On Wednesday, the world learned that the NFL is probably looking to expand its week night coverage with an additional Thursday Night Football game and that Netflix and Google Play were both involved in conversations about carrying the broadcast stream.
One of the more interesting aspects of the report is that the league has considered selling the Thursday night games to online sources like Netflix and Google.
This report comes a couple months after NFL commissioner Roger Goodell reportedly met with Google executives to discuss the league’s Sunday Ticket package. (The current deal with DirecTV ends after the 2014 season.)
Additionally, news recently broke indicating that Netflix might be considering a deal with the Goliath to its David that would add a Netflix chanel to cable television packages.
At a recent investor conference, Netflix Chief Financial Officer David Wells said the company would "love to reduce the friction to the end consumer" by being available on cable set-top boxes. It is up to pay-TV operators, he said, "to decide how much of a competitor they view us as or a complement."
Comcast, the largest U.S. pay-TV provider, earlier this year said it had no plans to add apps from online video services to its new Internet-connected set-top box, dubbed X1. But since rolling out the box in many markets this year, Comcast has become more open to having such conversations, people familiar with the matter say. Comcast is in talks with several other online video services about app deals for its set-top box, some of the people say. [WSJ]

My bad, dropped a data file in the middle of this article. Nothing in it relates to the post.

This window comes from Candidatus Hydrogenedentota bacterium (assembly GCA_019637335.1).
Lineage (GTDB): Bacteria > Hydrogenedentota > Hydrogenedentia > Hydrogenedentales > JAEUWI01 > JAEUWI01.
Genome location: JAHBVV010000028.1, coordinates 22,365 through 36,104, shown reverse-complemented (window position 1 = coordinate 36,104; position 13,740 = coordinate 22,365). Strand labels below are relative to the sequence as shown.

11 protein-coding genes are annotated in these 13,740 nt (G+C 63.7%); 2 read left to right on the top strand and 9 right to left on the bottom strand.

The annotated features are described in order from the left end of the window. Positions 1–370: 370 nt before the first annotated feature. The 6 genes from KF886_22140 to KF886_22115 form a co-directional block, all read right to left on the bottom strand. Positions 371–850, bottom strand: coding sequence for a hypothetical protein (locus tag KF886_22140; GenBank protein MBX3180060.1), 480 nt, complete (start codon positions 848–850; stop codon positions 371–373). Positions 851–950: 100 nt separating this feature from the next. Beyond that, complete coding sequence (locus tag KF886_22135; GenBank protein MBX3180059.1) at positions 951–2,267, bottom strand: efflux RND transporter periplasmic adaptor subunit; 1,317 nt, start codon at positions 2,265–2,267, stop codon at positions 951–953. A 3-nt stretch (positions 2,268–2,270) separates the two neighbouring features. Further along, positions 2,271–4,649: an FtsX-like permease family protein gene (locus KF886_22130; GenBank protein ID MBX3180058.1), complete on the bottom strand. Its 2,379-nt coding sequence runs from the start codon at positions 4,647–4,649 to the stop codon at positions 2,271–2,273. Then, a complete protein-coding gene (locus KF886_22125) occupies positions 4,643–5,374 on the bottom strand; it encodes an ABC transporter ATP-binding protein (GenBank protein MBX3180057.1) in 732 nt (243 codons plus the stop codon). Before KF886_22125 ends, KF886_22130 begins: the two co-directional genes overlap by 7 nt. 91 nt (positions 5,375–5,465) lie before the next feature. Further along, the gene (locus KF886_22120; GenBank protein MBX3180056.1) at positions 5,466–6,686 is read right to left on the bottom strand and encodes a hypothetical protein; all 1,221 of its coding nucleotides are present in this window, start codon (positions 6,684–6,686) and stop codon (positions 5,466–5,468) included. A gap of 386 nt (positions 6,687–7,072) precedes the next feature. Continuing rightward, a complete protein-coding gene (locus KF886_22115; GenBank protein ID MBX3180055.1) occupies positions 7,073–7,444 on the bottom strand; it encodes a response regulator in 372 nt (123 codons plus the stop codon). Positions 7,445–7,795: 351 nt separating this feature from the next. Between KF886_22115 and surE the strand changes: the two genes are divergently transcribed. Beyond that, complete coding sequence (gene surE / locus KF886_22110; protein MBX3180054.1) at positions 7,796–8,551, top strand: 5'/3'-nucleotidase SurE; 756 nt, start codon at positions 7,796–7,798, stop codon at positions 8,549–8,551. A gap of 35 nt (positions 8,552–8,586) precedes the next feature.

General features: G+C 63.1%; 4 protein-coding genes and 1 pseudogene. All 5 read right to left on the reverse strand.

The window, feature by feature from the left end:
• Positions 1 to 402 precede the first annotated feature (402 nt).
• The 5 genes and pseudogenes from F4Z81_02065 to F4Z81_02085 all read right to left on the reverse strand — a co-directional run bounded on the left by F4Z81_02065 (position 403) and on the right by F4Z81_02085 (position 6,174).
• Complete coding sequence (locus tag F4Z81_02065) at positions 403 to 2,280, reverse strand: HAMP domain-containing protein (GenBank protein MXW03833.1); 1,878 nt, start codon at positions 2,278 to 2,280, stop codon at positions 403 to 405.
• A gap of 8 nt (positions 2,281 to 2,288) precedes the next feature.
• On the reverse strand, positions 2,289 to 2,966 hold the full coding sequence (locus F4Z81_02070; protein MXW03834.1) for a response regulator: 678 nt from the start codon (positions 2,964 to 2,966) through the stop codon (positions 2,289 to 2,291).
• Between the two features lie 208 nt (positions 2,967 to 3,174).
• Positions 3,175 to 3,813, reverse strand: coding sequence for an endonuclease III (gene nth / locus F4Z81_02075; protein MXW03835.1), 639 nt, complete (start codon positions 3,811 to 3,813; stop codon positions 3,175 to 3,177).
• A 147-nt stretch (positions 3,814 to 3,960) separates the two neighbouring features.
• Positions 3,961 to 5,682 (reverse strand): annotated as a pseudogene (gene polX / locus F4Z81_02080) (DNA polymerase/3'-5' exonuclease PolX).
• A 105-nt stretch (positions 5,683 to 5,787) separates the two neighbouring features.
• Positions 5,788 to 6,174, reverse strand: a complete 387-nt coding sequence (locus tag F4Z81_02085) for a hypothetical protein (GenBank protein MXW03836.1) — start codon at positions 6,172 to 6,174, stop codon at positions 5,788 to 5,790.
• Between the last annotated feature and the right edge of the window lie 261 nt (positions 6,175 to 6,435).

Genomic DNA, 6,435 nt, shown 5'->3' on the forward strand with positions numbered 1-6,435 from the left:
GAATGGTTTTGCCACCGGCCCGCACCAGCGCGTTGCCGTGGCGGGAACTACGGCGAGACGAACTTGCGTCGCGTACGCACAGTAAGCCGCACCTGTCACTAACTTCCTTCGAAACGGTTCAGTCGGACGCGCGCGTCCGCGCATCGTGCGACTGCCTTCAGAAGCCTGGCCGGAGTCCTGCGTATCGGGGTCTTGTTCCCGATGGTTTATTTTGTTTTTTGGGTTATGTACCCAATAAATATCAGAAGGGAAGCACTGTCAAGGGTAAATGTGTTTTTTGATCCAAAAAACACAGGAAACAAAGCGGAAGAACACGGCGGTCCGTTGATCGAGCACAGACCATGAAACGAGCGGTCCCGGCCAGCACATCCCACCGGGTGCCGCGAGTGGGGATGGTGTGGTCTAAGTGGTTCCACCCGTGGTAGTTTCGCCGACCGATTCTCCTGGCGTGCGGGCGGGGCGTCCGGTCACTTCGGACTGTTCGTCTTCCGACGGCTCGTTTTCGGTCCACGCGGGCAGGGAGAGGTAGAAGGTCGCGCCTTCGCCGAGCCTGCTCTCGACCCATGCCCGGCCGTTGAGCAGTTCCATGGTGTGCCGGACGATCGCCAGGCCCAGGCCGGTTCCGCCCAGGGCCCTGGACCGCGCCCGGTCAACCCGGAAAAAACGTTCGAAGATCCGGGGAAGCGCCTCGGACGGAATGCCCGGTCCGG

Over at The Atlantic, Derek Thompson takes a look at whether pay-TV providers should consider Netflix a friend or foe and examines whether or not Netflix is living up to its potential as the killer of the classic cable TV model.
But here's the surprising part: All this growth isn't obviously coming at the expense of old-fashioned cable. The number of pay-TV households didn't decline in 2012, despite awful household formation. It grew, according to SNL Kagan, with fits and starts from quarter to quarter, as it has since the recession.
Netflix and cable TV are rivals, in a way. Young households, especially young single people living alone or with just one roommate, no doubt see Netflix as a nice alternative to full-blown cable, and at 1/9th the price.
But Netflix and cable are also complements. Most of the 100+ million TV-watching households still seem to consider Netflix a nice-to-have addition to their gotta-have linear programming. This rumored deal gives both sides something obvious. Cable companies would get America's most popular on-demand TV channel, making them more attractive. And Netflix would get easier access to millions of older families that have resisted streaming, because they prefer the old-fashioned couch-and-screen TV experience without fussing over Web boxes and iPad video.* [The Atlantic]